CANBERRA - More than a century ago in the years before World War I, the long-planned Joint German–British airship expedition – the Luftschiff Expedition – was due to conduct the first aerial survey of the mountainous, unexplored interior of New Guinea by airship.
Exploring and mapping the interior of the island by airship would be less costly and arduous than long, dangerous and difficult explorations by foot.
As the strange floating object moved slowly over highland tribes on its 800 km flight north-west from the Gulf of Papua across English and German and into Dutch New Guinea, the news spread rapidly amongst the isolated people.
On the ridges and in the valleys, people who could only guess at its origin, purpose and intentions nervously watched its progress.
Two special cameras situated 70 meters apart on the airship filmed the historic event.
The expedition commander, Lt Paul Graetz, a German officer who had famously been the first man to drive across Africa in an automobile, stepped on to the fertile soil of the Wahgi Valley, greeting the astonished onlookers in the name of the Kaiser and becoming the first European they had seen.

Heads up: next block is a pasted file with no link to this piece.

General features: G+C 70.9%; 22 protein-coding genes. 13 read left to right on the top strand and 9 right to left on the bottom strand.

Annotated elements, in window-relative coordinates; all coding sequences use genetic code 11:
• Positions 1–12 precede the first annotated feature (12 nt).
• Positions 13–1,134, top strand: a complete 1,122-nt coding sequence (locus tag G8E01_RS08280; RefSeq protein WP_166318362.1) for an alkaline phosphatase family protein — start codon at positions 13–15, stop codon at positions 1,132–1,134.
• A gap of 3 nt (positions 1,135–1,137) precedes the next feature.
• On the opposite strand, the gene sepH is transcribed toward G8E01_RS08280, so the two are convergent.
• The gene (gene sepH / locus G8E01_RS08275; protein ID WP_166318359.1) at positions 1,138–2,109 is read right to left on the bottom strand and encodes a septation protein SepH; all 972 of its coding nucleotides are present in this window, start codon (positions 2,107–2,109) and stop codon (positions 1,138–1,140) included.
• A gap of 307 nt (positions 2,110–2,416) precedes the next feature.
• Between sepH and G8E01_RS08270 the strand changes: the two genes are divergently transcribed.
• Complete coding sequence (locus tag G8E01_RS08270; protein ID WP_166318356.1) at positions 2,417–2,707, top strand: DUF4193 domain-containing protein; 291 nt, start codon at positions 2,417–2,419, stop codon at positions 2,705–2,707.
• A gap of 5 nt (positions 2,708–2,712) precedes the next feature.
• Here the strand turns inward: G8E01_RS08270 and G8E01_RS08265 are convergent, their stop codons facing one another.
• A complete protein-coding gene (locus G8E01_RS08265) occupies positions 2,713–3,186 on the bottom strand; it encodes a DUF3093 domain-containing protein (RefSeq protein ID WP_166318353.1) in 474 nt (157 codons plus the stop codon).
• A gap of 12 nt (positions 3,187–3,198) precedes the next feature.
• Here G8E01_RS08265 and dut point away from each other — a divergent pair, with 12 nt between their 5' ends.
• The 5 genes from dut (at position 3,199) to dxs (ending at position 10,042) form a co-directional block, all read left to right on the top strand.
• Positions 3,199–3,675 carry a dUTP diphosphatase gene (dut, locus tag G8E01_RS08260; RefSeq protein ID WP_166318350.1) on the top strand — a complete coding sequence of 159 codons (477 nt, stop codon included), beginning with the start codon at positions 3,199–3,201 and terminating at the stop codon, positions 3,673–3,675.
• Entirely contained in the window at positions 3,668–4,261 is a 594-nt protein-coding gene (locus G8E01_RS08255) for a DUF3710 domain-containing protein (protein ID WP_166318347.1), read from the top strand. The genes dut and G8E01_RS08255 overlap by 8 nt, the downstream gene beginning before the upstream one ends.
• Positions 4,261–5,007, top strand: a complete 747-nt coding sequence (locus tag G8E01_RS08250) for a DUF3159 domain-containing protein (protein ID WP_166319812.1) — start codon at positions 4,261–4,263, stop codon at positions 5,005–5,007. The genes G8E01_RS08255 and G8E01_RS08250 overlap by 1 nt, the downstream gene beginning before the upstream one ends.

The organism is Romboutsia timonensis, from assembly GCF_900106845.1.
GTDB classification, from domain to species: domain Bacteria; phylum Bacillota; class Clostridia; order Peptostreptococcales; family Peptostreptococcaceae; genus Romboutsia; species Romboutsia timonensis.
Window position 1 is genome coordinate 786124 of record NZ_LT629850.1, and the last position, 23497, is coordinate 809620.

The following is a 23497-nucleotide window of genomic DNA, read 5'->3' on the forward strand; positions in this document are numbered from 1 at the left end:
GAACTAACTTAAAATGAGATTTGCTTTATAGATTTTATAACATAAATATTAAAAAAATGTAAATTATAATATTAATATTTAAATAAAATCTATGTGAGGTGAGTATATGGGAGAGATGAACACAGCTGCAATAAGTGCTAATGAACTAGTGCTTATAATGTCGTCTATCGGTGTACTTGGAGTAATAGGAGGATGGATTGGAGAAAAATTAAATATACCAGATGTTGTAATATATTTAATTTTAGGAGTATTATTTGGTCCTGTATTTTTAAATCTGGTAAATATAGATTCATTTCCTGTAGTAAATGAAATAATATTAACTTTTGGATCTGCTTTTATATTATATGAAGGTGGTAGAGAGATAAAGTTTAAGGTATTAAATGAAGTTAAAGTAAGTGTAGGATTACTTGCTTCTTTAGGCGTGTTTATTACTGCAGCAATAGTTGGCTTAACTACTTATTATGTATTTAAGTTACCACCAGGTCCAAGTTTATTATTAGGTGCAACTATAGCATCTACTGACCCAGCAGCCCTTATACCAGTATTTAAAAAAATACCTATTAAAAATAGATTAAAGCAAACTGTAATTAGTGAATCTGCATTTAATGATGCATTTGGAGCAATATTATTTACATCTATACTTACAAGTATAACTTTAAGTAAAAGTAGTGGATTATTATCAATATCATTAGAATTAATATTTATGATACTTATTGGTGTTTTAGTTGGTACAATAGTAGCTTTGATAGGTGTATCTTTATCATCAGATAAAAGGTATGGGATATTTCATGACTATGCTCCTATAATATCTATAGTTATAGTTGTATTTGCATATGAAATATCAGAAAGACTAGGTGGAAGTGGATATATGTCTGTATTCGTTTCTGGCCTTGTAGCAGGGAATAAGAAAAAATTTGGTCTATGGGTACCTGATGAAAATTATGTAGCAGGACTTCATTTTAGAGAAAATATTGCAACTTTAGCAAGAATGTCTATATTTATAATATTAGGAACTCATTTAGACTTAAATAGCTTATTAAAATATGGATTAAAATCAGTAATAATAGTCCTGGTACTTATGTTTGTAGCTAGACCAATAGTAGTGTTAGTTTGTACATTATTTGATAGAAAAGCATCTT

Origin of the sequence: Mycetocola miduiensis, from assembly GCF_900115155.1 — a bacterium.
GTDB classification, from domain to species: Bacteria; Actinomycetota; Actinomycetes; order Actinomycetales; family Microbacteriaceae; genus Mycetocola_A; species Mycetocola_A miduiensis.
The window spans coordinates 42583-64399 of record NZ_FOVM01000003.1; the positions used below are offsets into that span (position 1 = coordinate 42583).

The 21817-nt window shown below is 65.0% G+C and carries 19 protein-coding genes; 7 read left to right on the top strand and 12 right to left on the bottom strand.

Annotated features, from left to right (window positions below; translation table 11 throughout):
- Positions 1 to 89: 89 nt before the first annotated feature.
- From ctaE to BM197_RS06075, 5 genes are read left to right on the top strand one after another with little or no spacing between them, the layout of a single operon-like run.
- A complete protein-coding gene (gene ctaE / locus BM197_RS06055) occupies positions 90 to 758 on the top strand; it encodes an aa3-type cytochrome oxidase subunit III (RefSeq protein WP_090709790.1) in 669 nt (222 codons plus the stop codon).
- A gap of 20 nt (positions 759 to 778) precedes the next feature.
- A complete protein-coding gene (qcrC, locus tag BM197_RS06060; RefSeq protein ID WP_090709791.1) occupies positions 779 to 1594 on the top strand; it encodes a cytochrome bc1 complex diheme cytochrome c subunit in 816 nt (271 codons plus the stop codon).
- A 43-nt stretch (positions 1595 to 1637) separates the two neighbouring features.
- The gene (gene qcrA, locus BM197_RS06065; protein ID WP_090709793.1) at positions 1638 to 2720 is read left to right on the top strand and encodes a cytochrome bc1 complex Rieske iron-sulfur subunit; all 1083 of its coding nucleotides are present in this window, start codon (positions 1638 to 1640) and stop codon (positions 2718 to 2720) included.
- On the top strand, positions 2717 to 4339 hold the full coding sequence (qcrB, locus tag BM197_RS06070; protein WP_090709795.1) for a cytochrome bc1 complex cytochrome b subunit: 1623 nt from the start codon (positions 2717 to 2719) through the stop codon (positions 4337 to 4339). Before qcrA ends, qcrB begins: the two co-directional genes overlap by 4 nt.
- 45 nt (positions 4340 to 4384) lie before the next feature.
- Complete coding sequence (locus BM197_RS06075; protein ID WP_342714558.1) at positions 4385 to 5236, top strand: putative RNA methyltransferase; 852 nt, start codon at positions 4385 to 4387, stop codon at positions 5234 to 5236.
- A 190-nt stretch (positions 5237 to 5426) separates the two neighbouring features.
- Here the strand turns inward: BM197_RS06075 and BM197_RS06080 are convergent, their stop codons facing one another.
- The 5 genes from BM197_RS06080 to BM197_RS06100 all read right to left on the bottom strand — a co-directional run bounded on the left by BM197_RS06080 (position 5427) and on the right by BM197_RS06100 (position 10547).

But, this alternative history never happened.
World War I intervened and the planned 1914 Deutsch-Englische Luftschiff Expedition that would have changed the history of Papua New Guinea was cancelled.
It was not until 20 years later, in the 1930s, that the Australian Leahy brothers, prospecting for gold, finally make first contact with the isolated highland tribes.
Stamps issued to fund and commemorate the airship expedition - not valid for postage but purchased as collectors' items - are extremely rare and the event that almost but never happened is now a forgotten footnote in PNG's aviation history.
Another of history's 'what if' scenarios.